Shifting from face-to-face to online learning has resulted in significant disruption of
learning activities all across the globe due to the Covid-19 pandemic. Notably, the education
sector has been exposed to long-term consequences with the abrupt closure of schools and
dramatic change to e-learning. Statistics have illustrated approximately 1.2 billion students out of
class and school in over 186 countries closure following the Covid-19 outbreak in the academic
year 2020-2021. In response to the disruption, schools have adopted the virtual learning initiate
aided by technology and communication platforms where learning materials are passed from
instructor to learners remotely. However, online learning is not effective since learning attributes
like; personal interactive learning, Work Integrative Learning (WIL), soft skills, and observation
of both verbal and non-verbal learning cues are diminished. Other impacts subjected to the
educational sector entail; high educational budgets, socioeconomic disadvantaging leading to
inequality, non-substantial technological capabilities, to mention a few. Therefore, Covid-19 has
imposed challenges to the online learning initiative extensively.
Putri, R. S., Purwanto, A., Pramono, R., Asbari, M., Wijayanti, L. M., & Hyun, C. C.
(2020). Impact of the COVID-19 pandemic on online home learning: An explorative study
of primary schools in Indonesia. International Journal of Advanced Science and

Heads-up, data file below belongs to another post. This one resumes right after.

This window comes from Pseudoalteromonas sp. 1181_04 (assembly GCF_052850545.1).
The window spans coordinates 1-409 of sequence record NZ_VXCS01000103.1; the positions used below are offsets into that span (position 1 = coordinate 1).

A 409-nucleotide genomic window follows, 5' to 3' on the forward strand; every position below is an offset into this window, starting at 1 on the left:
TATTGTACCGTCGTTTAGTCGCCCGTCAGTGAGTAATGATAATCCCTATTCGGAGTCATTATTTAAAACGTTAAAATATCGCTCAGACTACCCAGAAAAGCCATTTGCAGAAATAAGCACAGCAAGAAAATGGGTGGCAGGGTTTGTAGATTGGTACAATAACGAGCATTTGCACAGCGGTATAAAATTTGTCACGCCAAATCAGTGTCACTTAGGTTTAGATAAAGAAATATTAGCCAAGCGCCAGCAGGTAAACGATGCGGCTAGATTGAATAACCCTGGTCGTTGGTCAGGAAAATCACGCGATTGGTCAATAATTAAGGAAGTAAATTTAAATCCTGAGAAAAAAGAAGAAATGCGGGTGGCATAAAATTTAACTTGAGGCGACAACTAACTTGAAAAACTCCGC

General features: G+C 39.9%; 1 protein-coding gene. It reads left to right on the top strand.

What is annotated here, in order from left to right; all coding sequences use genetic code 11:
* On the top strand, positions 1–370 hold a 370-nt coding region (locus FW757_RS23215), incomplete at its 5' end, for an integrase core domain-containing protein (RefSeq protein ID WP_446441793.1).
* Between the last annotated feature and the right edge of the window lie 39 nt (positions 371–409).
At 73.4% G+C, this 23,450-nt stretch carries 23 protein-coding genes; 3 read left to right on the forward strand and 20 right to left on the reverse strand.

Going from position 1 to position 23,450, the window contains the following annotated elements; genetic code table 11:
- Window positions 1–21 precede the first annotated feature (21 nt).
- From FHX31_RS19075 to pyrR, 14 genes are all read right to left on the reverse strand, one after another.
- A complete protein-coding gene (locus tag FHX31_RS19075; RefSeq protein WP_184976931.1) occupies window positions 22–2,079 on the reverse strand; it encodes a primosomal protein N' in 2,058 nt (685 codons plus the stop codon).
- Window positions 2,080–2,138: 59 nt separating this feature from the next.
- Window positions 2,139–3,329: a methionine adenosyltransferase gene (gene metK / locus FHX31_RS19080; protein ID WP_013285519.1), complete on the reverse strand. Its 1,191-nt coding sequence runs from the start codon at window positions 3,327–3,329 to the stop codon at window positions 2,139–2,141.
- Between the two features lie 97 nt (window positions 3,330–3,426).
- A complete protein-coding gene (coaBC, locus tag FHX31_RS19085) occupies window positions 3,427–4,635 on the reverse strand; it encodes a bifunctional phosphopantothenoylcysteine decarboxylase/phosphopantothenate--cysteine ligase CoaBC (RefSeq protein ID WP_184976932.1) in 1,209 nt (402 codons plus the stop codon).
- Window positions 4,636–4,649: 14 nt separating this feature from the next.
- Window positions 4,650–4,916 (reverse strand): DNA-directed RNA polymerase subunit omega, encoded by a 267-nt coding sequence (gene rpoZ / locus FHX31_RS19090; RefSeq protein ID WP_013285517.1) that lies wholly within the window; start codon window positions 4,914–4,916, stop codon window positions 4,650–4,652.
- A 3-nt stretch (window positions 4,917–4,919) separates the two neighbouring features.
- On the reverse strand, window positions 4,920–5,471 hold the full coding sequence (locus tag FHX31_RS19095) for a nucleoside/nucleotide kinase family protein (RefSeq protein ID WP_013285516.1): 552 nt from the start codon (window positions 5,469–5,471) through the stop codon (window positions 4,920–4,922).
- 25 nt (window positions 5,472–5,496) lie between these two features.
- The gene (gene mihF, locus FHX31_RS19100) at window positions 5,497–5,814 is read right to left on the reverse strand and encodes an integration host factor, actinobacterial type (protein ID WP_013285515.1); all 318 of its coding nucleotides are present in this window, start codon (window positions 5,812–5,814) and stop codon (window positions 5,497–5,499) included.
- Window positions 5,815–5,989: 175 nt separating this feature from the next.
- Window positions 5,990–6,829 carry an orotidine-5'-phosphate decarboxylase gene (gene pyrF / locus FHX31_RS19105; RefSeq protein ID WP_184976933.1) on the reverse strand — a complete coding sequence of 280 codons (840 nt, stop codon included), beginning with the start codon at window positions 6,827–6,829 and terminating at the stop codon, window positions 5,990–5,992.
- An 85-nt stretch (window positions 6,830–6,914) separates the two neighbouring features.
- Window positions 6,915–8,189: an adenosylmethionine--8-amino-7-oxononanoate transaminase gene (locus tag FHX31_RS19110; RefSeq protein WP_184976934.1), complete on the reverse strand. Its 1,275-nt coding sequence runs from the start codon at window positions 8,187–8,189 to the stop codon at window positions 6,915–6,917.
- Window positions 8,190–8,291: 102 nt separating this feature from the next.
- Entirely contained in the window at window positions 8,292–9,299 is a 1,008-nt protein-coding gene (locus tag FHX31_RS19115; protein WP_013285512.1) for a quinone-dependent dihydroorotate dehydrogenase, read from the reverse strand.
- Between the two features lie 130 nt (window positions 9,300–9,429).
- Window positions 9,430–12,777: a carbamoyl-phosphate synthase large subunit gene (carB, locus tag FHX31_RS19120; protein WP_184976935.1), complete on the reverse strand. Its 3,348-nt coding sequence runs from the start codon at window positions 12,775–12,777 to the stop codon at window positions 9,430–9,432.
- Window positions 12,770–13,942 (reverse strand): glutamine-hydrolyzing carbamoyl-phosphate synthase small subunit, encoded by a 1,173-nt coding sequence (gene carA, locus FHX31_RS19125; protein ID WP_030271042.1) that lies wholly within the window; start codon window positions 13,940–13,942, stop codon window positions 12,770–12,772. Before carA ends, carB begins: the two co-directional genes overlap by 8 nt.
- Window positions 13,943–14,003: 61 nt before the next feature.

Technology, 29(5), 4809-4818.
The article is contributory piecework from a cohort of research experts who illustrate
professional oversights on the topic. The main aim of the study was to identify different
unprecedented constraints imposed on online learning as a result of the Covid-19 rampage.
Through the study, exploratory insights and qualitative research approaches have been engaged
to unleash information concerning the consequential constraints of Covid-19 on primary schools
in Indonesia. From a research perspective, target respondents of 15 parents and teachers were
subjected to structured interview questions after which an in-depth examination of the
information was conducted. From the teacher’s findings, several contain like higher
disadvantaging of special education students, diminished communication and learning
interactions, and longer screening time are unleashed as main impacting consequences. From the
parent’s oversights, different aspects like; high internet bills, lack of efficient technological
skillsets, low coverage of curriculum contents, lack of e-resources, amongst other factors
illustrated the need for the improvement of virtual learning resources.